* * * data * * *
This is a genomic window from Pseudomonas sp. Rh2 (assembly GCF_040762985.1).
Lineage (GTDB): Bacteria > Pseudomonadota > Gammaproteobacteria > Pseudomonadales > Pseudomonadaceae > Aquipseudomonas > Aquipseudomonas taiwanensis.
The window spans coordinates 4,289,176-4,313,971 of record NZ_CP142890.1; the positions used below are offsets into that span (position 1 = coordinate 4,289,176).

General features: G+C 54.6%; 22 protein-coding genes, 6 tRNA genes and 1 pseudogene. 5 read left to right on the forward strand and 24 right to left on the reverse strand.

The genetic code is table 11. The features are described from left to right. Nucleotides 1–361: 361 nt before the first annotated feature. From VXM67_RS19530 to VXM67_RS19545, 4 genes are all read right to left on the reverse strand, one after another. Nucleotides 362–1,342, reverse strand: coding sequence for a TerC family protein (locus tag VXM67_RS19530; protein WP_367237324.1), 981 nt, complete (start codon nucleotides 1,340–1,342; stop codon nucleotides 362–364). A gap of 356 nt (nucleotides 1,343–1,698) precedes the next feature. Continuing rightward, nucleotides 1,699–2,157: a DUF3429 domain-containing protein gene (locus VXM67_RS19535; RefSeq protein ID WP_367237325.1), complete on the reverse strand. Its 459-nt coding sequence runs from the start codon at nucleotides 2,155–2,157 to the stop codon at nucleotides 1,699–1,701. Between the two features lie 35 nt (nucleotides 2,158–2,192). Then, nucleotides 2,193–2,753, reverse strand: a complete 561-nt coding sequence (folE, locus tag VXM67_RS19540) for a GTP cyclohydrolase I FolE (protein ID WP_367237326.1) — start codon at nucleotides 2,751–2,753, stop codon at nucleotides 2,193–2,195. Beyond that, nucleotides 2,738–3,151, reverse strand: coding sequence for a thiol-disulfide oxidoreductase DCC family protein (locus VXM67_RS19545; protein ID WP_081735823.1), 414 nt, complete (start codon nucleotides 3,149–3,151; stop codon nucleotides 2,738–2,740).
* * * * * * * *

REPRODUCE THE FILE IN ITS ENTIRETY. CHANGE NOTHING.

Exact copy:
This is a genomic window from Pseudomonas sp. Rh2 (assembly GCF_040762985.1).
Lineage (GTDB): Bacteria > Pseudomonadota > Gammaproteobacteria > Pseudomonadales > Pseudomonadaceae > Aquipseudomonas > Aquipseudomonas taiwanensis.
The window spans coordinates 4,289,176-4,313,971 of record NZ_CP142890.1; the positions used below are offsets into that span (position 1 = coordinate 4,289,176).

General features: G+C 54.6%; 22 protein-coding genes, 6 tRNA genes and 1 pseudogene. 5 read left to right on the forward strand and 24 right to left on the reverse strand.

The genetic code is table 11. The features are described from left to right. Nucleotides 1–361: 361 nt before the first annotated feature. From VXM67_RS19530 to VXM67_RS19545, 4 genes are all read right to left on the reverse strand, one after another. Nucleotides 362–1,342, reverse strand: coding sequence for a TerC family protein (locus tag VXM67_RS19530; protein WP_367237324.1), 981 nt, complete (start codon nucleotides 1,340–1,342; stop codon nucleotides 362–364). A gap of 356 nt (nucleotides 1,343–1,698) precedes the next feature. Continuing rightward, nucleotides 1,699–2,157: a DUF3429 domain-containing protein gene (locus VXM67_RS19535; RefSeq protein ID WP_367237325.1), complete on the reverse strand. Its 459-nt coding sequence runs from the start codon at nucleotides 2,155–2,157 to the stop codon at nucleotides 1,699–1,701. Between the two features lie 35 nt (nucleotides 2,158–2,192). Then, nucleotides 2,193–2,753, reverse strand: a complete 561-nt coding sequence (folE, locus tag VXM67_RS19540) for a GTP cyclohydrolase I FolE (protein ID WP_367237326.1) — start codon at nucleotides 2,751–2,753, stop codon at nucleotides 2,193–2,195. Beyond that, nucleotides 2,738–3,151, reverse strand: coding sequence for a thiol-disulfide oxidoreductase DCC family protein (locus VXM67_RS19545; protein ID WP_081735823.1), 414 nt, complete (start codon nucleotides 3,149–3,151; stop codon nucleotides 2,738–2,740).